RACINE - While many pass humid summer days inside with air conditioning, students in the Lighthouse Brigade of Racine practice outdoors in high temperatures for hours on end.
While many other teenagers work summer jobs or hang out with friends, those in the Racine Scouts Drum and Bugle Corps also spend long, sweaty days practicing for summer performances that will take them across the country.
This summer both local marching units, who practice most days from 9 a.m. to 9 p.m., will make use of all that practicing at shows and competitions in other U.S. cities and at area performances featuring bands and corps from across the country and Canada.
"You talk about youth in Racine and all the negative press, and here we have kids working 9 to 9 out in the hot sun," said Lighthouse Brigade Director Rex Rukavina. "It's just an amazing group of kids. I consider them ambassadors of Racine Unified and our city."
The Lighthouse Brigade
The Lighthouse Brigade, which just celebrated their 30th anniversary, was founded in 1980 as a way to extend Racine Unified music programming into the summer to allow directors and students to better prepare for football half-time shows. The marching band quickly grew into its own competitive summer organization for students in grades eight to 12, who compete each year in the Mid-America Competing Band Directors' Association circuit.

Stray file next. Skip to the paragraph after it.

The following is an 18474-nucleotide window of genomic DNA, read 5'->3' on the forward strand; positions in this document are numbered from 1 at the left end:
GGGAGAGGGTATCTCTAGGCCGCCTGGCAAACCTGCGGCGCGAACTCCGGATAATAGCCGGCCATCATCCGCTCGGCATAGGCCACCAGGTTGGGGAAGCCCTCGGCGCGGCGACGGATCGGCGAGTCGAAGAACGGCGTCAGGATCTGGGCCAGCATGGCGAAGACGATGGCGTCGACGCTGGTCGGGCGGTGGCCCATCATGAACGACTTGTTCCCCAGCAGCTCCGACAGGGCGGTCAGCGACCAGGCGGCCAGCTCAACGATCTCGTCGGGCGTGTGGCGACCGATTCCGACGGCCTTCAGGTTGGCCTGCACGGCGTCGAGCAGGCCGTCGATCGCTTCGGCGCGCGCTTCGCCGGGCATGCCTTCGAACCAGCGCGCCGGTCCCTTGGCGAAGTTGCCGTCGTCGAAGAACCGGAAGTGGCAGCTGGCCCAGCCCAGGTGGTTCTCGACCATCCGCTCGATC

The band, this year made up of 55 kids mostly from Racine Unified schools, will compete in that circuit's championship this year in Traverse City, Mich., on July 9. Before that performance, they'll travel the state and parts of Illinois, performing in select cities as well as a few Racine venues, Rukavina said.
The Racine Scouts
Racine Scouts Drum and Bugle Corps was founded in 1927 as a Boy Scout music organization and they are the oldest continuously operating drum and bugle corps in the country. They are similar to the Lighthouse Brigade marching band except that they do not have woodwinds, which makes them a drum and bugle corps.
The corps, which includes people between the ages of 14 and 21, competes in the summer months throughout the U.S. and Canada with its season ending in August at the Drum Corps International World Championships in Indianapolis. For those performances, the Racine Scouts will travel more than 3,000 miles this summer, spending time in Wisconsin, Minnesota, Iowa, Illinois, Indiana and Washington, D.C.
In D.C., the corps will perform as part of the Boy Scouts of America 100th anniversary celebration. The Racine Scouts, this year including about 45 people from around the U.S., will play several days at a centennial jamboree event and will also lead a commemorative parade down Pennsylvania Avenue near the White House, said corps manager Andrea Birbilis.
"For these kids to partake in something like this where they can actually see a sitting president is huge," she said. "A lot of these kids would never have access to this otherwise. Hopefully this is a memory they can carry with them forever."